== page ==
from New York has not arrived, as it left New
York the 15th we hope it will be here tomorrow –
Abbey Mary and Dennis
Birth: 1827
were so impatient to
get into the house that we employed a coulered
to supply them with food – Dennis bought
a cord of wood made a fire – bought 2
pails 2 brooms and and old tea kettle to
heat water – it being Thanksgiving the shops
are all closed – the girls are to clean
Page 3

two floors – fill some straw beds and with
the carpets make beds upon the floor until our
bed steads come – I went round again and
unpacked some sheets comforters and spreads
and left there feeling quite happy – The
whole house requires cleaning – it is convenient
for a city house though there is not a closet
on the first and second floor – The dining
room in the basement will I think be very
comfortable and convenient for Grandpa
Birth: 1772-04-11 Death: 1851-11-13
I hope is coming - There is a ^front^ door into the
street from the basement – the kitchen is
large - without a particle of paint – a con-
venient well – no cistern – a nice little
yard back house convenient – Under the same
roof with the stable which is brick are a
wash room and two lodging rooms which
will by occupied by Mary and our man
when we get one – Mr Schoolcrafts
Birth: 1804-09-22 Death: 1860-06-07

turns out about as I expected – he has been
spoiled by flattery and came to day to say he
had a place in one of the public offices which
he preferred to living with us – though I think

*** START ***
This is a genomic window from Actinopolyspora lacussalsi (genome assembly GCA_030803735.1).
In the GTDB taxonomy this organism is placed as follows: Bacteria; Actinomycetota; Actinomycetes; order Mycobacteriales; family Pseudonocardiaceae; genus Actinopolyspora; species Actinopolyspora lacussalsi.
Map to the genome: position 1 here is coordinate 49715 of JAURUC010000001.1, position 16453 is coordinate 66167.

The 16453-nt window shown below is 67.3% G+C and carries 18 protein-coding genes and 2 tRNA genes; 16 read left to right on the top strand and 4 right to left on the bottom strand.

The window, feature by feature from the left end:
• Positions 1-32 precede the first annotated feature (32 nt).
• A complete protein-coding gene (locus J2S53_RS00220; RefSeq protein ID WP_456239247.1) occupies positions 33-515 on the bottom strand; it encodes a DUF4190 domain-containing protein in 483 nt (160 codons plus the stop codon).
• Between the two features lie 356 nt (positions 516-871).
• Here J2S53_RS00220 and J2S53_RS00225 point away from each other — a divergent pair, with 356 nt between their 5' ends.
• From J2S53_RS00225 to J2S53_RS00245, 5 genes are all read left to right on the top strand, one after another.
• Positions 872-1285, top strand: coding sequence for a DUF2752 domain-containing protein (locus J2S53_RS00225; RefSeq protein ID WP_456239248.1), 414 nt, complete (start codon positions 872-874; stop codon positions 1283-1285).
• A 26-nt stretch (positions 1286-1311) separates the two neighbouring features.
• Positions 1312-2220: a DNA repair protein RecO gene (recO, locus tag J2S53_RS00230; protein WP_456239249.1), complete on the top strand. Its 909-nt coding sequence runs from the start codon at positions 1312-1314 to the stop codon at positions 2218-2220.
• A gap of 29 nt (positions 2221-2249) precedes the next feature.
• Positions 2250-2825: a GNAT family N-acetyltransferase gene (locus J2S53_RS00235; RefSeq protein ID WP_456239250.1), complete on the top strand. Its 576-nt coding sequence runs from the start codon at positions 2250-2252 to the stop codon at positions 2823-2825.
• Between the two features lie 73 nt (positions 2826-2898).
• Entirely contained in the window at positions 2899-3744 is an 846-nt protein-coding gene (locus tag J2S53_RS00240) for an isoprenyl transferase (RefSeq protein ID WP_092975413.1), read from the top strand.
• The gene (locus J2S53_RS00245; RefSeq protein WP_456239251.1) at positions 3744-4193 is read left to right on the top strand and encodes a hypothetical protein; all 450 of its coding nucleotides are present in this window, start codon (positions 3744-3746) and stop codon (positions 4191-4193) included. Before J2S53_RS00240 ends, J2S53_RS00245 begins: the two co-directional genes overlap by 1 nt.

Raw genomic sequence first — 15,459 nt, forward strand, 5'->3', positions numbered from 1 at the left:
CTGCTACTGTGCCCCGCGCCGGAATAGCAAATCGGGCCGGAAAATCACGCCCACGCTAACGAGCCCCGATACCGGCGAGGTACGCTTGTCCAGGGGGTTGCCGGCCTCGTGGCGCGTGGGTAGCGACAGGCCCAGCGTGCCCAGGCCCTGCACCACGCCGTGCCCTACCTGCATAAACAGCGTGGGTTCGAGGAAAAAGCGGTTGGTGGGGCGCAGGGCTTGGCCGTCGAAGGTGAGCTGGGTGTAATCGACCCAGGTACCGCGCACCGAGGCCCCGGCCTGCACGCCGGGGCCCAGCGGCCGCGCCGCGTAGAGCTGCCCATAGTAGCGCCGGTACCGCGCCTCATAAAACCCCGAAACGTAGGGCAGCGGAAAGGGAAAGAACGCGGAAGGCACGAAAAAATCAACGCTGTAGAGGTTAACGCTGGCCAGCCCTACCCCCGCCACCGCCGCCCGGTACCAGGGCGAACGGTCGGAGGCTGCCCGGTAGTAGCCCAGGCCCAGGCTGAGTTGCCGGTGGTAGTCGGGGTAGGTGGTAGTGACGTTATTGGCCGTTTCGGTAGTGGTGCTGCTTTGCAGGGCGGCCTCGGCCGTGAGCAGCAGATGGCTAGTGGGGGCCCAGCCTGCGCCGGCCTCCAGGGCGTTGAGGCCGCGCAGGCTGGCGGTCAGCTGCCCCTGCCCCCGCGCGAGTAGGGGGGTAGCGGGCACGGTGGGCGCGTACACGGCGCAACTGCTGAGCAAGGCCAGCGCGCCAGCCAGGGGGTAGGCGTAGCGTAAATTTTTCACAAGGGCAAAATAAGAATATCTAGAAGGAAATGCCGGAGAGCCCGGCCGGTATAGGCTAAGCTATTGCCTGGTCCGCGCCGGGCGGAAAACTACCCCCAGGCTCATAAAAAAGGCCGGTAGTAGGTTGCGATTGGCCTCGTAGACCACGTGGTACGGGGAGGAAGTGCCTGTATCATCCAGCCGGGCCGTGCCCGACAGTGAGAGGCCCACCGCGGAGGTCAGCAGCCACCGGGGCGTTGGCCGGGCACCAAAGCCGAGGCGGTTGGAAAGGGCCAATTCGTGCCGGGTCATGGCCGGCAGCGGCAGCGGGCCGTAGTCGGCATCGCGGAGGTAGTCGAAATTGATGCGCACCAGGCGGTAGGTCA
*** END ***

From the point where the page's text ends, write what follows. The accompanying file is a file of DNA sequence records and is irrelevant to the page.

he wanted us to persuade him to come to us –
He was so impertinent that I took him at his
word and told him I should seek out some other
person – he was eviden[ t ]


ly disappointed
Page 4

We then went in pursuit of Cornelius Clark
Birth: 1820
– a coloured
man whom I saw here last Spring – he said
he could procure us a steward and would
himself help us move – he is intelligent and
appears honest – he is at least respectful which
Mr William Cook was not – Tomorrow morning
we are to have a hall stove put up rather against
the wishes of our Landlord
who does not like
to have holes made in the walls – there is nothing
in the house but large open fireplaces which
to say nothing of the consumption of fuel would
not make the house warm – We are in a pleasant
neighbourhood – We shall also tomorrow put up
a cooking stove or range – Mary prefers the latter
Birth: 1801-05-16 Death: 1872-10-10
is very anxious to get into the house – I hope
this fine weather may continue – we are much
favored so far – Tell Fred
Birth: 1830-07-08 Death: 1915-04-25
his father says he
wants him but can specify no time until the
furniture comes – I do not think Willie
Birth: 1839-06-18 Death: 1920-04-29
will be in
Auburn Christmas – we have all three of his letters
mine came to night also yours of Wednesday – Yours
first came to N. York then 2d to Philadelphia
I shall write to Frances tomorrow and will enclose hers
I am sorry abu Leasy
abuses the privilege I have given
her but it is the common practice – Where in the
world does her man
sleep – Fanny
Birth: 1844-12-09 Death: 1866-10-29
wishes to be at home
often but says if her brothers
Birth: 1826-10-01 Death: 1876-09-11
were here she would be
contented – I go to the house tomorrow immediately after
breakfast – Mr Schoolcraft does not come yet – Tell
John I shall expect him and Pa along by and by –

[bottom Margin]
Birth: 1834-07-25 Death: 1922-02-28
has been brought up with servants for
companions it is not surprising that she
talks with John - She heard me say I
presume that I thought John did not
wish Pa to go — I shall be
more cautious in future —
I did not count it as an offence of
any magnitude in John

[right Margin]
Love to Clara
Birth: 1793-05-01 Death: 1862-09-05
and the children –
Your own sister –